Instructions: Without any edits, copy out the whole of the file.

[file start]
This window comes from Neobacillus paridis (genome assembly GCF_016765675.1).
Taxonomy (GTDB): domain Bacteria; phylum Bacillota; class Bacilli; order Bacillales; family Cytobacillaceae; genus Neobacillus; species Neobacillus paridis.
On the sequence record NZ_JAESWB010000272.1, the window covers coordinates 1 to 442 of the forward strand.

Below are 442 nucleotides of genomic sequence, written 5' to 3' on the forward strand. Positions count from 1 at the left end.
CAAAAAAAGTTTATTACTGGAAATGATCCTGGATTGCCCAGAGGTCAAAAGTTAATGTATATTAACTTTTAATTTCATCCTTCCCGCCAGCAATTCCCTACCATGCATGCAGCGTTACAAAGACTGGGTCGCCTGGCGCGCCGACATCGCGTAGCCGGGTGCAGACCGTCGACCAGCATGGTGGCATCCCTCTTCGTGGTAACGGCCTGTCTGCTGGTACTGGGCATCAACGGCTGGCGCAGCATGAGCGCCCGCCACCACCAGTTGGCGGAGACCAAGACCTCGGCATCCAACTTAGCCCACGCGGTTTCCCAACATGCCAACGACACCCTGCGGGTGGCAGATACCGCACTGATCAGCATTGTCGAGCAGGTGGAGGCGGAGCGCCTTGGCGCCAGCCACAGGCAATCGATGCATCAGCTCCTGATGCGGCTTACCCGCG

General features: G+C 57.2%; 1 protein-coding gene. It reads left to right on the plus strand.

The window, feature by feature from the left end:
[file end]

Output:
This window comes from Neobacillus paridis (genome assembly GCF_016765675.1).
Taxonomy (GTDB): domain Bacteria; phylum Bacillota; class Bacilli; order Bacillales; family Cytobacillaceae; genus Neobacillus; species Neobacillus paridis.
On the sequence record NZ_JAESWB010000272.1, the window covers coordinates 1 to 442 of the forward strand.

Below are 442 nucleotides of genomic sequence, written 5' to 3' on the forward strand. Positions count from 1 at the left end.
CAAAAAAAGTTTATTACTGGAAATGATCCTGGATTGCCCAGAGGTCAAAAGTTAATGTATATTAACTTTTAATTTCATCCTTCCCGCCAGCAATTCCCTACCATGCATGCAGCGTTACAAAGACTGGGTCGCCTGGCGCGCCGACATCGCGTAGCCGGGTGCAGACCGTCGACCAGCATGGTGGCATCCCTCTTCGTGGTAACGGCCTGTCTGCTGGTACTGGGCATCAACGGCTGGCGCAGCATGAGCGCCCGCCACCACCAGTTGGCGGAGACCAAGACCTCGGCATCCAACTTAGCCCACGCGGTTTCCCAACATGCCAACGACACCCTGCGGGTGGCAGATACCGCACTGATCAGCATTGTCGAGCAGGTGGAGGCGGAGCGCCTTGGCGCCAGCCACAGGCAATCGATGCATCAGCTCCTGATGCGGCTTACCCGCG

General features: G+C 57.2%; 1 protein-coding gene. It reads left to right on the plus strand.

The window, feature by feature from the left end: